Evidences for Evolution

Project: Due Thursday, January 24

(7) Science concepts. The student knows evolutionary theory is a scientific explanation for the unity and diversity of life. The student is expected to:

  • (A) analyze and evaluate how evidence of common ancestry among groups is provided by the fossil record, biogeography, and homologies, including anatomical, molecular, and developmental;
  • (B) analyze and evaluate scientific explanations concerning any data of sudden appearance, stasis, and sequential nature of groups in the fossil record;

Charles Darwin

Evidence for evolution comes from several sources: the fossil record, biogeography, and homologies, including anatomical, molecular, and developmental. You and your team will investigate the main types of evidence that lead to the theory of evolution. You will work in groups to develop a presentation for the class demonstrating the areas that support evolution. Each group member will have a specific role and will conduct research based on that role. In your specific role, you should find 2-4 specific examples of evolution for your type of evidence.


EACH STUDENT will complete their "Role Sheet" with all sources cited.


EACH TEAM will create a Smore Poster that shows the important information found by the team.

Process:

  1. Your group will divide the four roles between group members.
  2. Use the suggested websites to find examples of evidence for evolution related to your role's field of study.
  3. Each role needs to find 2-4 specific examples of evidence for a group total of 8-12. Try to be as specific as possible (date discovered, who discovered it, etc.).
  4. Choose 2 pieces of evidence to include in a section on your team's poster. Be sure to identify what type of evidences they are (Fossil Record, Biogeography, Homology, Molecular Biology).

Roles:

For each role, you need to find evidence that corresponds with their field of study. You also need to include a statement on the significance of the evidence.
  • Paleontologist: You will focus on fossils
  • Biogeographer: You will focus on where living things are found
  • Anatomist: You will focus on the structure and function of things in living organisms
  • Molecular Biologist: You will focus on the genetics of living things

Evaluation:

1. "Role Sheet" - All questions completely answered. To receive full credit, each piece of evidence requires a citation and its significance.
  • Questions w/ 2 examples of evidence - 70.
  • Questions w/ 3 examples of evidence - 80. Questions w/ 4 examples of evidence - 90.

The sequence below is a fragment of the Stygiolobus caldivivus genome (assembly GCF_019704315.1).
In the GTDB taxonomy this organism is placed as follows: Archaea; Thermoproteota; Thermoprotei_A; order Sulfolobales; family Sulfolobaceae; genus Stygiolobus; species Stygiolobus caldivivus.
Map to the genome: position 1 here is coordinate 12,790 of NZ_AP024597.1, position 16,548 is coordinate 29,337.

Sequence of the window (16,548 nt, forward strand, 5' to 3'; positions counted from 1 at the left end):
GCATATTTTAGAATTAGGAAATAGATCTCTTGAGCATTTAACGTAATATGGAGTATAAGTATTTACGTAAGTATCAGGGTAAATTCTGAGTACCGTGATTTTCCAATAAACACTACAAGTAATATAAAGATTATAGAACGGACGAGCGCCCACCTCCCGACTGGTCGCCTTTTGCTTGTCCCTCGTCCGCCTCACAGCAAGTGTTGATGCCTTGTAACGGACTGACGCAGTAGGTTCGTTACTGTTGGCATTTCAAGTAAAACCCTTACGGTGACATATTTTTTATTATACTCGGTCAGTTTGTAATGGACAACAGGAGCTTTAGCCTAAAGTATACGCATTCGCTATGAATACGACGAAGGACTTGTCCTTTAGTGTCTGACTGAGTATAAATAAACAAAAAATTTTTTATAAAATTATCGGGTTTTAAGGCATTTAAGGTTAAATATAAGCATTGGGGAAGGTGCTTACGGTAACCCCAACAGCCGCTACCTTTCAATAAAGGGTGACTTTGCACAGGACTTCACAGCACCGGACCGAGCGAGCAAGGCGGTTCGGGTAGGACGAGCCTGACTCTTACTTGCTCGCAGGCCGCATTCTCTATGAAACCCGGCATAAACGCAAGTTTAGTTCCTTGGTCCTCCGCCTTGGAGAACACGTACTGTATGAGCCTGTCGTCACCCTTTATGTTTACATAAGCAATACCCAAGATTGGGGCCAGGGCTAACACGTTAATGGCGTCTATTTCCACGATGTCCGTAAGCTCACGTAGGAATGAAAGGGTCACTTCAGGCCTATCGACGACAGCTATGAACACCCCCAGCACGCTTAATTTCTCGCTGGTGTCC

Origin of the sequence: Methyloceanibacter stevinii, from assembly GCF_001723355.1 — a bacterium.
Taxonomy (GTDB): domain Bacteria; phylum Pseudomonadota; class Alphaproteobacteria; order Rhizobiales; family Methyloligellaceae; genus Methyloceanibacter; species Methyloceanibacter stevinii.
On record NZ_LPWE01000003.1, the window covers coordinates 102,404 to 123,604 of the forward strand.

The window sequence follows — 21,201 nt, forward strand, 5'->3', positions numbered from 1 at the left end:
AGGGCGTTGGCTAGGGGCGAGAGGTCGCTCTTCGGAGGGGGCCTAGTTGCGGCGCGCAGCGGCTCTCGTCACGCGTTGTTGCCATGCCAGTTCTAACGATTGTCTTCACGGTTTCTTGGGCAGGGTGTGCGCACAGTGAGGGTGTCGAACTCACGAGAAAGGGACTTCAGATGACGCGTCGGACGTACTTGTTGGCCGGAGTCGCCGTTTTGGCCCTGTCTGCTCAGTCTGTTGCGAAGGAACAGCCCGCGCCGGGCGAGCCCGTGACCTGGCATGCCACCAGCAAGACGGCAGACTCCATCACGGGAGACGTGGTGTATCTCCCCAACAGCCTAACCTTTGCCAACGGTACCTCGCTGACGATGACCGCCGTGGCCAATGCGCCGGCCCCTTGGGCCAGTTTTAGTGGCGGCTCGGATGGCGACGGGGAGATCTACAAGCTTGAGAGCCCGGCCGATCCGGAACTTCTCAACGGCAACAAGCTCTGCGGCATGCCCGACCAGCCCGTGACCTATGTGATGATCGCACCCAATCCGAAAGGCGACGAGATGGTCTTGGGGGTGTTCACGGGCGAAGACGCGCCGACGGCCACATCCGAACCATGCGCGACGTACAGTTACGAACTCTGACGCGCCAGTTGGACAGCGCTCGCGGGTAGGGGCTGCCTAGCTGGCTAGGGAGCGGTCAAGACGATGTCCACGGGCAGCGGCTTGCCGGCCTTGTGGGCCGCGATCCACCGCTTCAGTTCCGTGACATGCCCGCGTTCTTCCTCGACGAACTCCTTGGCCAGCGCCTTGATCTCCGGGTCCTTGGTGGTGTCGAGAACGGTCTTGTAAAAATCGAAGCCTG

• Questions w/ 5 or more examples of evidence - 100. Content Grade
2. Smore Poster
  • All roles represented with at least 2 examples of evidence (0-80pts)
  • Creativity and organization (0-20pts) Content Grade
3. Vocabulary Quiz/Group Participation Evaluation
  • Friday, January 25 Content Grade

Links to Websites

http://bioweb.cs.earlham.edu/9-12/evolution/HTML/live.html

http://www.pbs.org/wgbh/evolution/library/04/index.html

http://www.learner.org/courses/essential/life/session5/closer2.html

http://www.course-notes.org/Biology/Outlines/Chapter_25_Phylogeny_and_Systematics

http://www.amnh.org/education/resources/scholastic/galapagos.php?src=schol_darwin

http://teacher.scholastic.com/activities/explorations/adaptation/index.htm

http://evolution.berkeley.edu/

http://www.fossilmuseum.net/FossilSites.htm

http://www.ncbi.nlm.nih.gov/

http://users.rcn.com/jkimball.ma.ultranet/BiologyPages/E/Endosymbiosis.html

http://evolution.berkeley.edu/evolibrary/article/0_0_0/lines_02

http://www.chem.duke.edu/~jds/cruise_chem/Exobiology/miller.html

http://bioweb.cs.earlham.edu/9-12/evolution/HTML/live.html

http://www.pbs.org/wgbh/evolution/library/04/index.html

http://www.learner.org/courses/essential/life/session5/closer2.html

http://www.course-notes.org/Biology/Outlines/Chapter_25_Phylogeny_and_Systematics

http://www.amnh.org/education/resources/scholastic/galapagos.php?src=schol_darwin

http://teacher.scholastic.com/activities/explorations/adaptation/index.htm

http://evolution.berkeley.edu/

http://www.fossilmuseum.net/FossilSites.htm

http://www.ncbi.nlm.nih.gov/

http://users.rcn.com/jkimball.ma.ultranet/BiologyPages/E/Endosymbiosis.html

http://evolution.berkeley.edu/evolibrary/article/0_0_0/lines_02

http://www.chem.duke.edu/~jds/cruise_chem/Exobiology/miller.html

https://sites.google.com/site/sophiabridgersevievo/biogeography